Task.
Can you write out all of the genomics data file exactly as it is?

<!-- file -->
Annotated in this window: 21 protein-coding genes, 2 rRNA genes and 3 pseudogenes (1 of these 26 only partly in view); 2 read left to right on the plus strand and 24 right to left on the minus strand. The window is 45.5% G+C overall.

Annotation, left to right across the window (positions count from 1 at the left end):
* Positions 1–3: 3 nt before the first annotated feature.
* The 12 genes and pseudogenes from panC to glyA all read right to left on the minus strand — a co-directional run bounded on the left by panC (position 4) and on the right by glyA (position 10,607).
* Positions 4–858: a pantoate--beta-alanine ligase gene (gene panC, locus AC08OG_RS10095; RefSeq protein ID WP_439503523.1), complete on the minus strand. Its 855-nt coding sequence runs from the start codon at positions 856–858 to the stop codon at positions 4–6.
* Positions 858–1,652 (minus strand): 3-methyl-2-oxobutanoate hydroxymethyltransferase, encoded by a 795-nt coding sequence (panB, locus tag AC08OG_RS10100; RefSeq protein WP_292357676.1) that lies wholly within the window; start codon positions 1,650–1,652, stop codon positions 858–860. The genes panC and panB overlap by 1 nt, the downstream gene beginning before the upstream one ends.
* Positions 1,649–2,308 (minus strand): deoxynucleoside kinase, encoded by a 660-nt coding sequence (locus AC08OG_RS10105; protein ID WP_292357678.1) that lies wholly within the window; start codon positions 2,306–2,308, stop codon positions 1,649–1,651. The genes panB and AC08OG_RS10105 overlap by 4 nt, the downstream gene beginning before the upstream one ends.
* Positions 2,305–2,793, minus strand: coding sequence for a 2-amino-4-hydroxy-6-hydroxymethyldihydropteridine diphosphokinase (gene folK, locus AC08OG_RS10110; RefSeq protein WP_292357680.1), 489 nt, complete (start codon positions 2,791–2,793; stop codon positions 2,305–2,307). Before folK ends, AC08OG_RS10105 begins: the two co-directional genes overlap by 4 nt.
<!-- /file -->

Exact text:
Annotated in this window: 21 protein-coding genes, 2 rRNA genes and 3 pseudogenes (1 of these 26 only partly in view); 2 read left to right on the plus strand and 24 right to left on the minus strand. The window is 45.5% G+C overall.

Annotation, left to right across the window (positions count from 1 at the left end):
* Positions 1–3: 3 nt before the first annotated feature.
* The 12 genes and pseudogenes from panC to glyA all read right to left on the minus strand — a co-directional run bounded on the left by panC (position 4) and on the right by glyA (position 10,607).
* Positions 4–858: a pantoate--beta-alanine ligase gene (gene panC, locus AC08OG_RS10095; RefSeq protein ID WP_439503523.1), complete on the minus strand. Its 855-nt coding sequence runs from the start codon at positions 856–858 to the stop codon at positions 4–6.
* Positions 858–1,652 (minus strand): 3-methyl-2-oxobutanoate hydroxymethyltransferase, encoded by a 795-nt coding sequence (panB, locus tag AC08OG_RS10100; RefSeq protein WP_292357676.1) that lies wholly within the window; start codon positions 1,650–1,652, stop codon positions 858–860. The genes panC and panB overlap by 1 nt, the downstream gene beginning before the upstream one ends.
* Positions 1,649–2,308 (minus strand): deoxynucleoside kinase, encoded by a 660-nt coding sequence (locus AC08OG_RS10105; protein ID WP_292357678.1) that lies wholly within the window; start codon positions 2,306–2,308, stop codon positions 1,649–1,651. The genes panB and AC08OG_RS10105 overlap by 4 nt, the downstream gene beginning before the upstream one ends.
* Positions 2,305–2,793, minus strand: coding sequence for a 2-amino-4-hydroxy-6-hydroxymethyldihydropteridine diphosphokinase (gene folK, locus AC08OG_RS10110; RefSeq protein WP_292357680.1), 489 nt, complete (start codon positions 2,791–2,793; stop codon positions 2,305–2,307). Before folK ends, AC08OG_RS10105 begins: the two co-directional genes overlap by 4 nt.